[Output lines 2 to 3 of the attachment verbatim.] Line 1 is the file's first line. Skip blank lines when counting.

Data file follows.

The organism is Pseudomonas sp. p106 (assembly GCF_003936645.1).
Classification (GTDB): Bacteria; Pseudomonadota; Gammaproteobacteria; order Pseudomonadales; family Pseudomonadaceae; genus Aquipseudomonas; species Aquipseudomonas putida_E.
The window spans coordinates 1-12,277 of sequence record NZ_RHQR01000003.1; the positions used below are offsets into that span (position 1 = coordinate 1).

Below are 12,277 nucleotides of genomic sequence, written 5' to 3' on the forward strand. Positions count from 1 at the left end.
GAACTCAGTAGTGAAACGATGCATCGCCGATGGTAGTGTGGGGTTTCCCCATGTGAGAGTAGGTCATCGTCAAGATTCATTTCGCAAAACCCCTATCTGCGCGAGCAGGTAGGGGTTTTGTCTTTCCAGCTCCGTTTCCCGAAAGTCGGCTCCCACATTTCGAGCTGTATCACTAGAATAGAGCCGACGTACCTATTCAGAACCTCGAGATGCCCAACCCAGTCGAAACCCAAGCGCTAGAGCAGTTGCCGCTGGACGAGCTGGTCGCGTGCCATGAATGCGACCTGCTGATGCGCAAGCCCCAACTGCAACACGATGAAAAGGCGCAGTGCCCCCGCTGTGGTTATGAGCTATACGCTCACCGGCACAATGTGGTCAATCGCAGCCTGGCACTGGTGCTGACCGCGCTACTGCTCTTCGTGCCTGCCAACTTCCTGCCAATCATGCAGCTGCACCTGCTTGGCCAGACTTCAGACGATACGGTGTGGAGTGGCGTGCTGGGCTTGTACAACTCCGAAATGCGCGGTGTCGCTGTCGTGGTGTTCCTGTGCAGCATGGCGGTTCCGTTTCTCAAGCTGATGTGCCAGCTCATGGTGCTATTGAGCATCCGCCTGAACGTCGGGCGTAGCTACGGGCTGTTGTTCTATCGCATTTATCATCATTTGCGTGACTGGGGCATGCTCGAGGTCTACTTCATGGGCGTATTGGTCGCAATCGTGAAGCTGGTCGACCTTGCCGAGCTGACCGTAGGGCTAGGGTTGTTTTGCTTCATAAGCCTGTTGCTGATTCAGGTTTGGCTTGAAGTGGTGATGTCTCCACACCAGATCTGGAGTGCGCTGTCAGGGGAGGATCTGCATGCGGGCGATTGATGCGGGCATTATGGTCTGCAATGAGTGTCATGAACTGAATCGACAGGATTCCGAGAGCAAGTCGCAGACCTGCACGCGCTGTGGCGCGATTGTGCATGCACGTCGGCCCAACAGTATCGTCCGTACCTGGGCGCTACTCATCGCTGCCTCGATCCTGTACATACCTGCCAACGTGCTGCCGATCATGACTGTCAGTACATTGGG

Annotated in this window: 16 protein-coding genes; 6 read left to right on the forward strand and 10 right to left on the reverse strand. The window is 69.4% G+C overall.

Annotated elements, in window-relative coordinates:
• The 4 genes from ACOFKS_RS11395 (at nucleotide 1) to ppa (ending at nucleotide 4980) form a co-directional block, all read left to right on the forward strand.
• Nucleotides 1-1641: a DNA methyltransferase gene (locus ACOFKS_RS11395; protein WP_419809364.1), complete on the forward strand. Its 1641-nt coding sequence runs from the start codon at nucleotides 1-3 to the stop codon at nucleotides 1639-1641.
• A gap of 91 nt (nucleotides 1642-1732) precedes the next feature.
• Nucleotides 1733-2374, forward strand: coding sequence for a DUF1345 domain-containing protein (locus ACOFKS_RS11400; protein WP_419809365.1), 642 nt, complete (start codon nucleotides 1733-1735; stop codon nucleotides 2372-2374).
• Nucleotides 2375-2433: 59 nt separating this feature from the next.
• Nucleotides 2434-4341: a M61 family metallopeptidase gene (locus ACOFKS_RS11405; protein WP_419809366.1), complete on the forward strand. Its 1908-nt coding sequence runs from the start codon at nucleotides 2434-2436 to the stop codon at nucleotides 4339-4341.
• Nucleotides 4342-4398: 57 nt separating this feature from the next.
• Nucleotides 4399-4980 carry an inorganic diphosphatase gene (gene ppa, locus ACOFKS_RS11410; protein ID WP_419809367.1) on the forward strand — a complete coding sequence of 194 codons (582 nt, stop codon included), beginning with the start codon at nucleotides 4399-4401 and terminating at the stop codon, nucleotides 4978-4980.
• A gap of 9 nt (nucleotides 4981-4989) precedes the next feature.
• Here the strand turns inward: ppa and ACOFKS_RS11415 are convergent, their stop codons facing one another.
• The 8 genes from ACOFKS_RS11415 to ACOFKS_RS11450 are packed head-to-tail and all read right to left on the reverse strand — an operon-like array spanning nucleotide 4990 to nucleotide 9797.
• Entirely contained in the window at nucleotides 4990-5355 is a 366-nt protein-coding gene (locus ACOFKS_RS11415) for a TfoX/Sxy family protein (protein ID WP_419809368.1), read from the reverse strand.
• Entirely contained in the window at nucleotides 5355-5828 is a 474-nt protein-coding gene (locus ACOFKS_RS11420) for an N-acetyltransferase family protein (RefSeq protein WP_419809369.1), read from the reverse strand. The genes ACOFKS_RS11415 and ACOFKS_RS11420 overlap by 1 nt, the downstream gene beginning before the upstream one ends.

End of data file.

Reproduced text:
Classification (GTDB): Bacteria; Pseudomonadota; Gammaproteobacteria; order Pseudomonadales; family Pseudomonadaceae; genus Aquipseudomonas; species Aquipseudomonas putida_E.
The window spans coordinates 1-12,277 of sequence record NZ_RHQR01000003.1; the positions used below are offsets into that span (position 1 = coordinate 1).